|Publication number||US4345796 A|
|Application number||US 06/174,330|
|Publication date||Aug 24, 1982|
|Filing date||Aug 1, 1980|
|Priority date||Aug 17, 1979|
|Also published as||DE2933336A1, DE2933336C2|
|Publication number||06174330, 174330, US 4345796 A, US 4345796A, US-A-4345796, US4345796 A, US4345796A|
|Original Assignee||Wabco Fahrzeugbremsen Gmbh|
|Export Citation||BiBTeX, EndNote, RefMan|
|Patent Citations (4), Referenced by (23), Classifications (9), Legal Events (1)|
|External Links: USPTO, USPTO Assignment, Espacenet|
This invention relates to an anti-skid brake control system for automotive vehicles and, more particularly, to a safety arrangement for a motor vehicle anti-skid braking system in which the dynamic behavior of each wheel is scanned and sensed by individual sensors which feed two separate electronic evaluating circuits that are arranged to control the diagonally opposed wheels so that a circuit malfunction in one of the two electronic evaluating circuits will only deactivate the braking effect of the associated diagonally opposed wheels while maintaining the braking operation on the other diagonally opposed wheels.
In the field of wheel anti-skid brake control systems for motor vehicles, the so-called individual wheel control or regulation is considered the most effective, but it is also the most involved and expensive. In the case of individual wheel regulation, the anti-skid brake control system is designed in such a way that a velocity sensor is associated with each vehicular wheel. Thus, the dynamic or rotational behavior of each wheel is separately scanned and is employed to control the magnetic solenoid valve and associated brake cylinder over its own regulating channel. In such anti-skid braking system, each wheel is separately regulated so that optimum slip results, and thus the vehicle exhibits a minimum stopping distance while maintaining its steering capability.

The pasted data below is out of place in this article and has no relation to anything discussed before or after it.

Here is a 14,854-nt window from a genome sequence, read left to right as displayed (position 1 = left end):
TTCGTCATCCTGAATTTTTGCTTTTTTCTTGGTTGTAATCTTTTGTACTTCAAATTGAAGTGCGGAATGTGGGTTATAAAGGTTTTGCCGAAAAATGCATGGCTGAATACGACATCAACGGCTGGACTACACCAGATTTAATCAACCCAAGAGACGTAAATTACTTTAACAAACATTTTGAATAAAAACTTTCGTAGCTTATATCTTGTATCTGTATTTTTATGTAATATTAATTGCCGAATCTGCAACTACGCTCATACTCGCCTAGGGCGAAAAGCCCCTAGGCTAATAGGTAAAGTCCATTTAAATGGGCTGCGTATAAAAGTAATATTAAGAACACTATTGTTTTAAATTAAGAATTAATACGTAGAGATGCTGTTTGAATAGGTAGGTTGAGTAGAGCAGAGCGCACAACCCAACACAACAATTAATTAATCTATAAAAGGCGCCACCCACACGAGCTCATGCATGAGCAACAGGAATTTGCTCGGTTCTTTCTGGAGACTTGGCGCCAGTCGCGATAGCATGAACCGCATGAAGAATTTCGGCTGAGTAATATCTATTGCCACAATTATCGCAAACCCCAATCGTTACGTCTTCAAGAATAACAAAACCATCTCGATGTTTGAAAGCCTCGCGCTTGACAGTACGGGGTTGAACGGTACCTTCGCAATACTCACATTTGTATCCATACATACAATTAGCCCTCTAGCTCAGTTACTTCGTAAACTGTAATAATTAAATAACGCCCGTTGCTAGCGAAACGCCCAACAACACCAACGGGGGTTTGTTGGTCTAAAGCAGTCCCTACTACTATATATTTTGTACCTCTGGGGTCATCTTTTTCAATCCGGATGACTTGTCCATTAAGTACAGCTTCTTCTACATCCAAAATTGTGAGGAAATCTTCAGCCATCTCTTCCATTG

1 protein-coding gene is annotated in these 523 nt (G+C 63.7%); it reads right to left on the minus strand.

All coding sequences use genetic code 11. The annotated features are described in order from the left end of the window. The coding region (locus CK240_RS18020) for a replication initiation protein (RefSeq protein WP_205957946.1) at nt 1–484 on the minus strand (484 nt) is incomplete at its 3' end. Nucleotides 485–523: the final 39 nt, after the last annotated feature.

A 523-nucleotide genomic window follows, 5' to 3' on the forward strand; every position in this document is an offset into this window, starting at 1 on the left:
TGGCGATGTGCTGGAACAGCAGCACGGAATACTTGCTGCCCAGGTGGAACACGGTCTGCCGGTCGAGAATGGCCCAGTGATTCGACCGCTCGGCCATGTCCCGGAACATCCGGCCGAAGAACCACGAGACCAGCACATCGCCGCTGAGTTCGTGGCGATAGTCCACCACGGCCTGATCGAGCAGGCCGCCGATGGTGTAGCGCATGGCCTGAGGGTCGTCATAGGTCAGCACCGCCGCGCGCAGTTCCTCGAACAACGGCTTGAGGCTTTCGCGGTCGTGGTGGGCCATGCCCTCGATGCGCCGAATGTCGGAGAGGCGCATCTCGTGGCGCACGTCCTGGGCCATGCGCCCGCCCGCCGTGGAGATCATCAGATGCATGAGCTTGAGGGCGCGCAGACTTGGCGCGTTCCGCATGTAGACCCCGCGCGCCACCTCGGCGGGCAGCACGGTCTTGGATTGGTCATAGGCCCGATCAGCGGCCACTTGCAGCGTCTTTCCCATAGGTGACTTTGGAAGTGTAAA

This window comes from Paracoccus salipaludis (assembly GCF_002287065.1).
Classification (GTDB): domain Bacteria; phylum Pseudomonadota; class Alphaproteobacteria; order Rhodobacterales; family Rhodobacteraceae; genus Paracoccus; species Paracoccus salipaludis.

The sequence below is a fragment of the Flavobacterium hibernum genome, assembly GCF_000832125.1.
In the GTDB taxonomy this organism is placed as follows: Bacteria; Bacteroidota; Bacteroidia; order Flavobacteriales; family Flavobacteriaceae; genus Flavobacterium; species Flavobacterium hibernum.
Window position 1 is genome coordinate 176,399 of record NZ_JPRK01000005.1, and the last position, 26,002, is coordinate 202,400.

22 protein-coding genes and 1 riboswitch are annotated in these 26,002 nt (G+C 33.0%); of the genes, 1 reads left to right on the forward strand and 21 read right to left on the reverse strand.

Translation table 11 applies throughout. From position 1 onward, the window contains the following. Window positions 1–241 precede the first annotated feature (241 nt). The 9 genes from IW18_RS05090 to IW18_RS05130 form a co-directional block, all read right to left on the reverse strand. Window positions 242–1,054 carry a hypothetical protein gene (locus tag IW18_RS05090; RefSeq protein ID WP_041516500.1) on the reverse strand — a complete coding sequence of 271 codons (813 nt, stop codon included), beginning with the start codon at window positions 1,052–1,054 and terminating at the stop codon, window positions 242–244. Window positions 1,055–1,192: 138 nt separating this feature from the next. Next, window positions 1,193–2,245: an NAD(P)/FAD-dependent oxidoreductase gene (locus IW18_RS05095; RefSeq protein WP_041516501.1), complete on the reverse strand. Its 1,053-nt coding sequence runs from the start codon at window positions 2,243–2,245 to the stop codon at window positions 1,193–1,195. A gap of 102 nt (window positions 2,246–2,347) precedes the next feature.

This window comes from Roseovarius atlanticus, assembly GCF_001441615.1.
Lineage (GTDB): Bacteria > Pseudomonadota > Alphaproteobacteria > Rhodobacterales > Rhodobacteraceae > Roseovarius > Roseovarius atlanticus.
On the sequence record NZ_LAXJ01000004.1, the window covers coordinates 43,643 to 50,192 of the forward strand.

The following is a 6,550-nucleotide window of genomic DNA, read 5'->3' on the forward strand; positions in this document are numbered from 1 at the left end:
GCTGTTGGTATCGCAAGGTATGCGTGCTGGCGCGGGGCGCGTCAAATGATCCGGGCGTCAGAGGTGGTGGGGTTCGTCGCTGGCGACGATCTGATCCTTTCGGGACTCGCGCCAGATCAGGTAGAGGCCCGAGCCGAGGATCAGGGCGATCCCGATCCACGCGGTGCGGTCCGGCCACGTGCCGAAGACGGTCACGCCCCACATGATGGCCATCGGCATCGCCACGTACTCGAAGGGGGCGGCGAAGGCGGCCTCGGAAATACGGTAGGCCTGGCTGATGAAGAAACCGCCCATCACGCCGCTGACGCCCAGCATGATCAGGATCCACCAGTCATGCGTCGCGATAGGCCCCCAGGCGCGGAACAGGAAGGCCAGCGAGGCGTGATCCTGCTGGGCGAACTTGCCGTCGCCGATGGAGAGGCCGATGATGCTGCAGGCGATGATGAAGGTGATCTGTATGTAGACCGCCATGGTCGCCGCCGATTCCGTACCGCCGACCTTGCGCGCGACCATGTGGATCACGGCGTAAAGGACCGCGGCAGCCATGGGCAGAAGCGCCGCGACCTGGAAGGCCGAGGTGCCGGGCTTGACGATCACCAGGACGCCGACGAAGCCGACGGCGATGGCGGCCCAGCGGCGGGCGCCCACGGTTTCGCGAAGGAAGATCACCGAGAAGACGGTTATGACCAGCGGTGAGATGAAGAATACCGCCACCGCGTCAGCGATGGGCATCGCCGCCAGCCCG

Furthermore, it is common practice to provide a safety switching arrangement in some of the previous anti-skid brake control systems. The safety switch senses and monitors the signals which are supplied by the sensor or those that are used to control the magnetic solenoid valve for being present for an undue period of time. Such an over-extended duration generally means or signifies that the signals are lasting too long. When such an overtime signal period is determined, the regulating portion of the vehicle braking system is turned off or shut down by the safety switch, and thus the system reverts to normal braking operation without any regulation.
Now if the anti-skid system is functioning to provide regulating braking of the vehicle, and the safety switch suddenly turns off the regulation due to the determination of a faulty condition, then the magnetic solenoid valves are placed in their open positions. Thus, the driver of the vehicle assumes the braking operation, and the brake pressure is completely controlled by the foot pedal control valve. In many cases, the driver exerts excessive pressure on the foot pedal so all the wheels of the vehicle are suddenly locked-up. Under this condition, the wheels lose lateral stability with the roadway, and the vehicle can no longer be properly steered since it tends to skid sideways.